Several Recognition Awards will be presented to New York credit union leaders during the New York Credit Union Association’s 2018 Annual Meeting & Convention. Today’s featured award is the New York Credit Union Hall of Fame, which honors individuals who devoted their lives to the philosophy and success of the credit union movement, and who have made a significant impact on credit unions at the local, state or national levels.
This year, three deserving credit union leaders will be inducted into the Hall of Fame: Joy Cousminer, former president/CEO of Bethex FCU; Richard Wagner, former first vice chair of Municipal CU; and Alfred Frosolone, former CEO of Niagara’s Choice FCU and former Association board chairman.
Joy Cousminer was a lifelong resident of New York City and a lifelong advocate for the underserved.
Cousminer graduated from New York University and Columbia University with her license to teach English and citizenship for the foreign-born. In 1970, together with other community activists, Cousminer founded Bethex FCU in the Mount Hope neighborhood of the South Bronx, and became its president/CEO – a position she held until September 2015. She was already working in the South Bronx as an adult education teacher, helping low-income single mothers obtain their general equivalency diplomas.
At the time of the credit union’s founding, the South Bronx was one of the most economically blighted urban communities in the U.S., with extremely limited access to financial services.
In 1989, Cousminer began a successful small- and micro-business lending program at Bethex, long before “microcredit” became the popular concept it is today. These small loans were critical to local businesses, for which bank financing was out of reach. Cousminer also led Bethex to become the first credit union to issue SBA-guaranteed small business loans, and on multiple occasions Crain’s New York Business listed Bethex among the 50 largest SBA lenders in the New York-area. She also forged groundbreaking partnerships with other institutions that were vital in assisting immigrant families.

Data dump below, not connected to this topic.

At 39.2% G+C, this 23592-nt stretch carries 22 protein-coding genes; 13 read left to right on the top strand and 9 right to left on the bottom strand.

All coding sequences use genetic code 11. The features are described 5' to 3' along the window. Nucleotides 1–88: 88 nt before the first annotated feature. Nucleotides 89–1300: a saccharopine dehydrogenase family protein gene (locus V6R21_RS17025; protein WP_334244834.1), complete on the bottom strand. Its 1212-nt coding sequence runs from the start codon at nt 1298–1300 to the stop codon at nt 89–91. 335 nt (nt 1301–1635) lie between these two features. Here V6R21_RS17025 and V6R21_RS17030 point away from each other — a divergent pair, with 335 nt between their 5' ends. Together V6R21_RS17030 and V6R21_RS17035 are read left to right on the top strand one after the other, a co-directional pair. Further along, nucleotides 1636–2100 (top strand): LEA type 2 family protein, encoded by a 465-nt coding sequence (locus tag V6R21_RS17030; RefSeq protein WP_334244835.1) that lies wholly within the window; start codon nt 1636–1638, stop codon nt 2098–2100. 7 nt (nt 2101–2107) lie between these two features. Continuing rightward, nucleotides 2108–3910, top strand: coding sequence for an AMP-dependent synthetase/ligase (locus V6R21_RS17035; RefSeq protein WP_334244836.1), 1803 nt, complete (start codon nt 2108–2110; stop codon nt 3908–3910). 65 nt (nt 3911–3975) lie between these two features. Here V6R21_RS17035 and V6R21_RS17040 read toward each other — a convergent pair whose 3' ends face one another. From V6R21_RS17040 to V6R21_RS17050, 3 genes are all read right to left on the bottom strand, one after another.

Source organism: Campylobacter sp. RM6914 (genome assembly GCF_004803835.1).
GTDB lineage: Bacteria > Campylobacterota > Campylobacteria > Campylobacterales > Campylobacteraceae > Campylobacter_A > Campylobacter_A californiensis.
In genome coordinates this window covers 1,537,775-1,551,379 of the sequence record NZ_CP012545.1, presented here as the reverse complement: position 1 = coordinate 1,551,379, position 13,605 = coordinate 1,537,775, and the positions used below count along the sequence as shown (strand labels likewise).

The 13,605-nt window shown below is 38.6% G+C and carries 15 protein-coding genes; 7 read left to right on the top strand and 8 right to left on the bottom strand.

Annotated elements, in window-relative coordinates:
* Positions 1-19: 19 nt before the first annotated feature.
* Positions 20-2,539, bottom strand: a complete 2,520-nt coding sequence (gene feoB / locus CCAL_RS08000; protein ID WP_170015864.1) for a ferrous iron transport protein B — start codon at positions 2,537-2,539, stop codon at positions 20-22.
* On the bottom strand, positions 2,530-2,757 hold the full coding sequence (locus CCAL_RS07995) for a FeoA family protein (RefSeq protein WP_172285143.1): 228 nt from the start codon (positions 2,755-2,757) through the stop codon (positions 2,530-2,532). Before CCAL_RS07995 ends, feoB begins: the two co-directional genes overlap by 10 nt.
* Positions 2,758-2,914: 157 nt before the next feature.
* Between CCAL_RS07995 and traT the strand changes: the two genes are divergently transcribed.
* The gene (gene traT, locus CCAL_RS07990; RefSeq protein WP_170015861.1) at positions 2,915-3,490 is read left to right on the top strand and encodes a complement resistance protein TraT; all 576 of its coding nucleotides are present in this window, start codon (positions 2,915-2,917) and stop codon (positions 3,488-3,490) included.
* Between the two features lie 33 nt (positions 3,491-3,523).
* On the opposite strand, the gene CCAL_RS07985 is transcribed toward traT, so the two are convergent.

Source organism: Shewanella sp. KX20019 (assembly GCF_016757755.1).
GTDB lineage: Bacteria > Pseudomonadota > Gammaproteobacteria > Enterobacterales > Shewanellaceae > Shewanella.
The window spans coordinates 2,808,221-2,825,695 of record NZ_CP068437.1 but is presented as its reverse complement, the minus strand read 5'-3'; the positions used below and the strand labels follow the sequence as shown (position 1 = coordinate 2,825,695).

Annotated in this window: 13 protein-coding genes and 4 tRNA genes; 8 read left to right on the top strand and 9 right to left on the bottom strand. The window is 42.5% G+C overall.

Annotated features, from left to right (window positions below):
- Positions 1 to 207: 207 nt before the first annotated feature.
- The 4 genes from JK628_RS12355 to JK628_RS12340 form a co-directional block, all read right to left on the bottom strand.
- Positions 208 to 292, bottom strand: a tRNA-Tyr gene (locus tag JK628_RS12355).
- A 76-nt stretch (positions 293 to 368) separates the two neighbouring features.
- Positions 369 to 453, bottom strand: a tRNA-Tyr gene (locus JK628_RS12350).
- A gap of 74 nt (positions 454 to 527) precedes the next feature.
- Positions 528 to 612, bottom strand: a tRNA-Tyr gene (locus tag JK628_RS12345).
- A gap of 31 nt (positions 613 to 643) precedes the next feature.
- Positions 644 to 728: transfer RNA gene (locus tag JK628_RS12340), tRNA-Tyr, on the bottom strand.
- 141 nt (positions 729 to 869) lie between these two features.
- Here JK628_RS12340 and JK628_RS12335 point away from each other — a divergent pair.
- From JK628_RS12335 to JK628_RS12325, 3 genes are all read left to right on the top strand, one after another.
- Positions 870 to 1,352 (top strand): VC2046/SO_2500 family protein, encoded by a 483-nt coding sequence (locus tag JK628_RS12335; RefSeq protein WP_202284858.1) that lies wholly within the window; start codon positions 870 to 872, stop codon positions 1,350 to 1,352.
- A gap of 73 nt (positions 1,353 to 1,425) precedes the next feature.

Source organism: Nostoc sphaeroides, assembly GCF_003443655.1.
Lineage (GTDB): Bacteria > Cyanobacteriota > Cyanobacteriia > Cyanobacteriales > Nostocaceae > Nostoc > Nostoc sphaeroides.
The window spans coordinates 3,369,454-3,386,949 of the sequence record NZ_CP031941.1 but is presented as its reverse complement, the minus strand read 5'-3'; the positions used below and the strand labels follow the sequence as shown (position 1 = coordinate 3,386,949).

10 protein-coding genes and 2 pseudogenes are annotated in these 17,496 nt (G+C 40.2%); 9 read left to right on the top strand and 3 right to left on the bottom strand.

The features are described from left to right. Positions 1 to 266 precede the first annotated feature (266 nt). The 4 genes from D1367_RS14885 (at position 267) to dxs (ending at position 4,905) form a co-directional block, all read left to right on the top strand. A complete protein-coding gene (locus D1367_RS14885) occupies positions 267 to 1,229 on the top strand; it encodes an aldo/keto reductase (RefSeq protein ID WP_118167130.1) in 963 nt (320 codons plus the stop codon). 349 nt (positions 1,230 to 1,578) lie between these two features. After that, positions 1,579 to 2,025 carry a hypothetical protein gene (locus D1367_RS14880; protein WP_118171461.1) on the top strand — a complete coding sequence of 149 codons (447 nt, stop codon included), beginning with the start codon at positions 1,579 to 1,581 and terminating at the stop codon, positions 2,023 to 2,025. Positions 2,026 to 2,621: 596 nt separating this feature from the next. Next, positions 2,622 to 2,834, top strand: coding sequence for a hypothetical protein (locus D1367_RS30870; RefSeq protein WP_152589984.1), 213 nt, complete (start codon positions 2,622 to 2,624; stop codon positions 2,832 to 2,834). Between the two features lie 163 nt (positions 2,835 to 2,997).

Cousminer was instrumental in making Bethex a recognized name in community development, leading the credit union to receive the Louise Herring Award from the Association and the Dora Maxwell Social Responsibility Award from CUNA. In 2005, she was the recipient of the National Credit Union Foundation’s Herb Wegner Memorial Award for Individual Achievement.
Cousminer died on Christmas day last year. She is widely remembered as a tireless advocate for the poor and for her commitment to the credit union philosophy.
Richard Wagner dedicated his life to the credit union movement. Wagner served Municipal CU in numerous volunteer capacities and advocated for the credit union movement for 38 years. In that time, he played an important leadership role in introducing and implementing the products, services and practices that transformed MCU from a $90 million institution serving less than 138,000 New Yorkers, to a multi-billion-dollar credit union now serving more than 425,000 members.
Since joining the MCU board, Wagner served as 1st, 2nd, 3rd and 4th vice chair; secretary; assistant secretary; assistant treasurer; and the Centennial Committee chair. Prior to that, he served on the credit union’s supervisory committee.